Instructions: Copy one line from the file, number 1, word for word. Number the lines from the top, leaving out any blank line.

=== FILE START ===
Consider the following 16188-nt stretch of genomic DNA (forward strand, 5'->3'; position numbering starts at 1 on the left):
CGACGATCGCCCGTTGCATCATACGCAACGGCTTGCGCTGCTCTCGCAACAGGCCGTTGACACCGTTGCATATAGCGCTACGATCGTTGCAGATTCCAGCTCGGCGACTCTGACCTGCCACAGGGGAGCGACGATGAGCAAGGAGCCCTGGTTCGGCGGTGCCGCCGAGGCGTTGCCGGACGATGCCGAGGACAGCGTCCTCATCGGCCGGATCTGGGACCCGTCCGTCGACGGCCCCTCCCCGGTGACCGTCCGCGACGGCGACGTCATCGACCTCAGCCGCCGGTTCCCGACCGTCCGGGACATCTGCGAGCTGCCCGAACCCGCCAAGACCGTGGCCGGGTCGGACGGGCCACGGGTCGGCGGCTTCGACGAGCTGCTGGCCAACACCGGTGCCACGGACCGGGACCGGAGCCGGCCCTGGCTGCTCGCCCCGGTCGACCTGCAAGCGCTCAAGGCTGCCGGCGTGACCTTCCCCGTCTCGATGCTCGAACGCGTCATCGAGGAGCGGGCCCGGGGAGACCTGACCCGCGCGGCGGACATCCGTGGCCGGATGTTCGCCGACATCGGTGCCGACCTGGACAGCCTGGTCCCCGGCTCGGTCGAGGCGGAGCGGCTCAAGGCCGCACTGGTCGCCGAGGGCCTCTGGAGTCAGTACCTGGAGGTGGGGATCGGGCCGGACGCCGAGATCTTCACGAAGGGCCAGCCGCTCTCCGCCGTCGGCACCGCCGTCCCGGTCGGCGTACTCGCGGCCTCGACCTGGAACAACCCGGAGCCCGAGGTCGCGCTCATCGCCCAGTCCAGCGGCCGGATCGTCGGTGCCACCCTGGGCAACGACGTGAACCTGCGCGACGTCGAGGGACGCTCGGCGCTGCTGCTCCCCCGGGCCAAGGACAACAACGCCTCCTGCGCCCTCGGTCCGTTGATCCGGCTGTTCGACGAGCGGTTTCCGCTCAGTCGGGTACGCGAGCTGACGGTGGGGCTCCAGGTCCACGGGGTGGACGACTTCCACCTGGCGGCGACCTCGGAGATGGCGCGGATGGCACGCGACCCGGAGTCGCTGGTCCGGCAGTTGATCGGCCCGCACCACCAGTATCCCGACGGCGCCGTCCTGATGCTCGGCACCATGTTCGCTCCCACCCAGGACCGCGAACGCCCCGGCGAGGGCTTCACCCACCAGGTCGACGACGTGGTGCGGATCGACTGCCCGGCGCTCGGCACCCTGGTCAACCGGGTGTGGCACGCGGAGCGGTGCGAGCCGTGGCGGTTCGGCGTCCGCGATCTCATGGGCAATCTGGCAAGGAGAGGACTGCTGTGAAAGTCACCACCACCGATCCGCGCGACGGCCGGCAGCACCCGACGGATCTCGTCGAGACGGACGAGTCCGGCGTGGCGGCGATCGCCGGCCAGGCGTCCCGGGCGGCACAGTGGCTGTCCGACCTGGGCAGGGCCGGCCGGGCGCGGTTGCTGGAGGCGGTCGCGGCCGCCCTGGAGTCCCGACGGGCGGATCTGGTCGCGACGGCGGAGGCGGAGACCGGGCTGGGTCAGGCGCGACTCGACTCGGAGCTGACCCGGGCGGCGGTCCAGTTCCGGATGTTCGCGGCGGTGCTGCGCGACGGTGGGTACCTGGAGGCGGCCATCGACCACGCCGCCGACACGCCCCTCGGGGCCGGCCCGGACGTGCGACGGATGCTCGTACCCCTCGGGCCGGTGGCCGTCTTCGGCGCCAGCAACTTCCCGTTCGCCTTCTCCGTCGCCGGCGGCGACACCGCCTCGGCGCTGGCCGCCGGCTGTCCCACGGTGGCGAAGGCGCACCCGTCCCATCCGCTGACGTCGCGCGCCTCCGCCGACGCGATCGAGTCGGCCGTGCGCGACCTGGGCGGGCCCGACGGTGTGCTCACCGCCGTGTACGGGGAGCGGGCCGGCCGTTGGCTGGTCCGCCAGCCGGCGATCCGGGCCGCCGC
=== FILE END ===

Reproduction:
Consider the following 16188-nt stretch of genomic DNA (forward strand, 5'->3'; position numbering starts at 1 on the left):